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Rolling Walker Offers Mobility To the Disabled
After a friend suffered severe injuries in a car crash, Grant Hanson of Glenwood, Minn., started working on a new-style walker that has allowed the formerly wheelchair-bound friend to regain strength in her legs.
  Hanson started with a custom-made oversize walker that had been ordered but never picked up from a local business. He attached two 3/4-in. steel rods that pivot on ball bearings from the walker's legs to above the handles. The rods connect to a linkage of hinged 1/4 and 3/8-in. flat metal pieces and needle bearings that wraps around Joyce's chest and back. It's covered with rubber and cloth.
  "If her legs fail she'd drop about two inches, but she can't fall," Hanson says. "When she's walking, it floats with her so it doesn't rub her body."
  The design could allow her to stand up and work at a counter, for example, or she can turn the lever, slip off the support and turn around to sit on the walker's seat.
  Hanson has applied for a patent and is working on how to make the walker out of lighter materials and design it to be effective and safe for people of all sizes.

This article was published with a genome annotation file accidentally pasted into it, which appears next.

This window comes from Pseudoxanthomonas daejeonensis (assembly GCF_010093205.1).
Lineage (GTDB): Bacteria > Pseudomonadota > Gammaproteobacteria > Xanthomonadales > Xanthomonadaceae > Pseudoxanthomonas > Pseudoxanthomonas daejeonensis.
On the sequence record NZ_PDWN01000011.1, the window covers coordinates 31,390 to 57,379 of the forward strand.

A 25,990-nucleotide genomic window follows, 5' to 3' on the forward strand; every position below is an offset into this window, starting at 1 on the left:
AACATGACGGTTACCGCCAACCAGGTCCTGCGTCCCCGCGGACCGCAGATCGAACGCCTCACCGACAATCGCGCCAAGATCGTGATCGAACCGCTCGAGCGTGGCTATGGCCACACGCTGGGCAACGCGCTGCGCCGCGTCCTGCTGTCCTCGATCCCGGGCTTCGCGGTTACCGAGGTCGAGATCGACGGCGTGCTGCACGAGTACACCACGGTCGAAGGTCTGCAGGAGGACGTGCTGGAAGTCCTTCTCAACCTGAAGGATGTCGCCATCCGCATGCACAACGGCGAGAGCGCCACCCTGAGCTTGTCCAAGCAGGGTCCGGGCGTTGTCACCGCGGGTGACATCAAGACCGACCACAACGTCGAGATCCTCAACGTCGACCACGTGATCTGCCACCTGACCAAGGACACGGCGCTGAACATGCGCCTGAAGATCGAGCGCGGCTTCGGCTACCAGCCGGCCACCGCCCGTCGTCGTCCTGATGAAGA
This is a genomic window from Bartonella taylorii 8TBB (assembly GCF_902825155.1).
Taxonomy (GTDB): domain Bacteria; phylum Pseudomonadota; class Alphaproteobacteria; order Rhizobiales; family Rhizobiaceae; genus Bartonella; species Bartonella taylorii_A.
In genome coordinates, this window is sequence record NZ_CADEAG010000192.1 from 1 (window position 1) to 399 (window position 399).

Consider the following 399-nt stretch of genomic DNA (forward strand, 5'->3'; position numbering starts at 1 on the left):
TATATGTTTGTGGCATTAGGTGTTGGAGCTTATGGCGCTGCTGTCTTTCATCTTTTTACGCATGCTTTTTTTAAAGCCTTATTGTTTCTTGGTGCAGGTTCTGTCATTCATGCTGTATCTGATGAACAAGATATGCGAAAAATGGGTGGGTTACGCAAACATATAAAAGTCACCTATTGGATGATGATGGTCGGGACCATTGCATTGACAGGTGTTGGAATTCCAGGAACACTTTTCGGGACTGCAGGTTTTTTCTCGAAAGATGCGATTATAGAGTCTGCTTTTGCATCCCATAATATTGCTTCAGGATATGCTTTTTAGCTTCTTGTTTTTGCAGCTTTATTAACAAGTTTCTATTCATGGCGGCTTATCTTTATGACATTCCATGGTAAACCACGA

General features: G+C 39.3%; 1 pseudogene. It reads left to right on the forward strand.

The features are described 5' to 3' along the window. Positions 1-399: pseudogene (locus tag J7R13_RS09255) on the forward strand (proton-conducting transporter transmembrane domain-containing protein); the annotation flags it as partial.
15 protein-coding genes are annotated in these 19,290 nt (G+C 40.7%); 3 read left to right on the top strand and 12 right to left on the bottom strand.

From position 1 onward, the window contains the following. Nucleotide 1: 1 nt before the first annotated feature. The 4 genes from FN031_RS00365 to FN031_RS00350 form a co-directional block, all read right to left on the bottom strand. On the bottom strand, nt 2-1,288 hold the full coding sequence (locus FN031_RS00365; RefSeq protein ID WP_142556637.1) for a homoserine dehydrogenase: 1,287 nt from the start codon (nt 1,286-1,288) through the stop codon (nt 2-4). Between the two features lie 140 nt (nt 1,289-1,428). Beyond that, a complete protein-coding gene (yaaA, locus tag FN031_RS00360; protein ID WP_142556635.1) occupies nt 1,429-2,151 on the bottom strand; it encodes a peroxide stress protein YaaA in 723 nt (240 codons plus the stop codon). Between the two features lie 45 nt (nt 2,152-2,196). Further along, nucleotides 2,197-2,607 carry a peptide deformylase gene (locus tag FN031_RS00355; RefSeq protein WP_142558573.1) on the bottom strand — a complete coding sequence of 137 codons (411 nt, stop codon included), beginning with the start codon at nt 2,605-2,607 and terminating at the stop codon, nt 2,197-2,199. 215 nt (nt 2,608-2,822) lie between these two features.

In June, The Walker Rescuer won the $1,000 grand prize at the Minnesota Inventor's Congress, as well as the $500 People's Choice award, a gold medallion and the best working model award.
  Hanson says he believes The Walker Rescuer could be used as a recovery tool for wounded veterans as well.
  "It's like having a physical therapist alongside of you," he says. "This walker offers security, freedom and independence."
  He adds that the local Vietnam Veterans of America group supported the project, by contributing $400 for parts to build the prototype.
  Contact: FARM SHOW Followup, Grant Hanson, 21334 S. Lakeshore Dr., Glenwood, Minn. 56334 (ph 320 760-1485; grant@safeloader.com; www.safeloader.com/thewalkerrescuer).

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2008 - Volume #32, Issue #4